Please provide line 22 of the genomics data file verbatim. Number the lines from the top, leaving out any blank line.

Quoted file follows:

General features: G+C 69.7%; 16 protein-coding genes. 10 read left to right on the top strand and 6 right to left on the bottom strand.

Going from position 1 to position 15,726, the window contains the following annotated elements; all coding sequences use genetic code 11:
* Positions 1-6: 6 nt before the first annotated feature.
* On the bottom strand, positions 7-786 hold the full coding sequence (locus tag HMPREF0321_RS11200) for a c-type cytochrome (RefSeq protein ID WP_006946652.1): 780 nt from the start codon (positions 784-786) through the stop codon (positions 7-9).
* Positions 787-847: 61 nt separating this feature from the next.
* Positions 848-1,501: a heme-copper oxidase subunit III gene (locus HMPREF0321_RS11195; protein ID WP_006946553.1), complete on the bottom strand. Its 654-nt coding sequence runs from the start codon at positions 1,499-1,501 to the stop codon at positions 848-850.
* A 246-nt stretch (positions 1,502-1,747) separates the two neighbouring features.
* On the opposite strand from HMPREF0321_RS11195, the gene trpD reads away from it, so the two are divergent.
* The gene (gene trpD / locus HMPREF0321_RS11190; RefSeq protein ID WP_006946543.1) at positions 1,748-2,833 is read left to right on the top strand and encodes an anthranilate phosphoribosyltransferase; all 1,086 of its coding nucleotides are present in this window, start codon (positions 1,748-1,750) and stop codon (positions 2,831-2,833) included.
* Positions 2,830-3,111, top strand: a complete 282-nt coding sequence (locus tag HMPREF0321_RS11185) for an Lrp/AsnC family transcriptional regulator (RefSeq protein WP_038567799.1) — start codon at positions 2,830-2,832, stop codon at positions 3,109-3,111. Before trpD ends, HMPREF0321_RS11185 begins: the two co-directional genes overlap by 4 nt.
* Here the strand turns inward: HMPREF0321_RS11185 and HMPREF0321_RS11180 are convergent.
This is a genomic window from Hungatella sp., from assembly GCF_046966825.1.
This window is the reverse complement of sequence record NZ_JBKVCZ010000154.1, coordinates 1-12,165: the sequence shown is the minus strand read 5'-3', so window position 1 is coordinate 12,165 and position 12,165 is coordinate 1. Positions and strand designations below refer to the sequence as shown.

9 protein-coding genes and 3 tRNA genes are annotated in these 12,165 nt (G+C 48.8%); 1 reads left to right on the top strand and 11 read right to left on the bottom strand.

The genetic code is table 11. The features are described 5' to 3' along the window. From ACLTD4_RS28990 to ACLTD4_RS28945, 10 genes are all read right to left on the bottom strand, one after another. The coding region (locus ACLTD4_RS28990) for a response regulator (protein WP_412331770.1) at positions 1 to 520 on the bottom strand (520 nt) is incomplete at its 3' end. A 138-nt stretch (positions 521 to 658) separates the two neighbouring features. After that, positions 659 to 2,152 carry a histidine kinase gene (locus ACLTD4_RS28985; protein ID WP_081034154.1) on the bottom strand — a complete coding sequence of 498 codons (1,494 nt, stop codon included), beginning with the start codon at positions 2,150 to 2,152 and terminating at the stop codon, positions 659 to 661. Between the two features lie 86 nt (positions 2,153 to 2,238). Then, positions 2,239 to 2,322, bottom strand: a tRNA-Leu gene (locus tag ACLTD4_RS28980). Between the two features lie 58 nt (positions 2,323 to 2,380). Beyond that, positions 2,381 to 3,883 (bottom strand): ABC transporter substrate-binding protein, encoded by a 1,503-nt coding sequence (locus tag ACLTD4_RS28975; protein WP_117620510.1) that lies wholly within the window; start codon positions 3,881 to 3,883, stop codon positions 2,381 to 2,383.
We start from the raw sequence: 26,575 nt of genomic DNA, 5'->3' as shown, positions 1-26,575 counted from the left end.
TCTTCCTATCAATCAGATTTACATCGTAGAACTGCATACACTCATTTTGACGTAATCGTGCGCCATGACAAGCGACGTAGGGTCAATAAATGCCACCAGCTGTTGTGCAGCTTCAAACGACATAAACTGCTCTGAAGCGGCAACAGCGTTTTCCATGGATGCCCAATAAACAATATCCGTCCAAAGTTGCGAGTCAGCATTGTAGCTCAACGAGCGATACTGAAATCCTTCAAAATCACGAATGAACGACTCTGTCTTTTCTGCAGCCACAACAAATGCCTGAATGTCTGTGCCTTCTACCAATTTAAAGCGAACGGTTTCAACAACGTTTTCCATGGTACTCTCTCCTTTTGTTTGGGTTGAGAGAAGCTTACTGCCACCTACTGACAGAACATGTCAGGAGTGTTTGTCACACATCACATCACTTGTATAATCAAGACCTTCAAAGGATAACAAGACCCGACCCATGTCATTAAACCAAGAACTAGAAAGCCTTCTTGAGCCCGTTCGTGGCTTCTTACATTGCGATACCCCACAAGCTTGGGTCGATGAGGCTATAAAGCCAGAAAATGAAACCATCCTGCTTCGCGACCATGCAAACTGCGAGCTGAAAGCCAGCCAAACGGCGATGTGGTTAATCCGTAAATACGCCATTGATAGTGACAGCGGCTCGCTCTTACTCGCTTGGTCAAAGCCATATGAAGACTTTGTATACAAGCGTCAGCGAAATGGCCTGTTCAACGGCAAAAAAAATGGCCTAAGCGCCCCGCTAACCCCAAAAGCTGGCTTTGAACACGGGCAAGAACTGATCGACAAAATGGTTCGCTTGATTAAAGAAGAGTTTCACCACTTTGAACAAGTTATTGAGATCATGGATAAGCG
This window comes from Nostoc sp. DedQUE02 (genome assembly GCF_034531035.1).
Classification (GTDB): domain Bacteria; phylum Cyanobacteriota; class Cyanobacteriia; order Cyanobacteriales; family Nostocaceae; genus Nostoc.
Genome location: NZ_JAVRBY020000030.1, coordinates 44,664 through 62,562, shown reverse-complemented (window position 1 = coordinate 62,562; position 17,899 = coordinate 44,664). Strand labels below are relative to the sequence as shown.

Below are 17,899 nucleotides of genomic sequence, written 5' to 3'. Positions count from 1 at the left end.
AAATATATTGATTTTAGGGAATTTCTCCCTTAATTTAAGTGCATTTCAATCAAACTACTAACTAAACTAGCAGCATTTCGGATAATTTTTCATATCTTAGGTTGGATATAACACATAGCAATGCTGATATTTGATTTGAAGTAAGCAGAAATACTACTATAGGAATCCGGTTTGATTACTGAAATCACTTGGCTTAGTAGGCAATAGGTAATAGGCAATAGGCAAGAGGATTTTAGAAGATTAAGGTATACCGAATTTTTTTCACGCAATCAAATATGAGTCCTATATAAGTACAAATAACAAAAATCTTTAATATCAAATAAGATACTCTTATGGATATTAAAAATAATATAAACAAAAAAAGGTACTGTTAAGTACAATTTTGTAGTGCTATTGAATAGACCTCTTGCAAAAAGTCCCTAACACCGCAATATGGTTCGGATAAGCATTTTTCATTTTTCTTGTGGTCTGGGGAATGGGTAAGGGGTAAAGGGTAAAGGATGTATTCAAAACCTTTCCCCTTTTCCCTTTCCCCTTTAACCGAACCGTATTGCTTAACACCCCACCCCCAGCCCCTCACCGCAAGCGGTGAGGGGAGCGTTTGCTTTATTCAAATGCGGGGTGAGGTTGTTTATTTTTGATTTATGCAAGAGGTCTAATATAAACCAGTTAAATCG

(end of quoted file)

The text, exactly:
AAATATATTGATTTTAGGGAATTTCTCCCTTAATTTAAGTGCATTTCAATCAAACTACTAACTAAACTAGCAGCATTTCGGATAATTTTTCATATCTTAGGTTGGATATAACACATAGCAATGCTGATATTTGATTTGAAGTAAGCAGAAATACTACTATAGGAATCCGGTTTGATTACTGAAATCACTTGGCTTAGTAGGCAATAGGTAATAGGCAATAGGCAAGAGGATTTTAGAAGATTAAGGTATACCGAATTTTTTTCACGCAATCAAATATGAGTCCTATATAAGTACAAATAACAAAAATCTTTAATATCAAATAAGATACTCTTATGGATATTAAAAATAATATAAACAAAAAAAGGTACTGTTAAGTACAATTTTGTAGTGCTATTGAATAGACCTCTTGCAAAAAGTCCCTAACACCGCAATATGGTTCGGATAAGCATTTTTCATTTTTCTTGTGGTCTGGGGAATGGGTAAGGGGTAAAGGGTAAAGGATGTATTCAAAACCTTTCCCCTTTTCCCTTTCCCCTTTAACCGAACCGTATTGCTTAACACCCCACCCCCAGCCCCTCACCGCAAGCGGTGAGGGGAGCGTTTGCTTTATTCAAATGCGGGGTGAGGTTGTTTATTTTTGATTTATGCAAGAGGTCTAATATAAACCAGTTAAATCG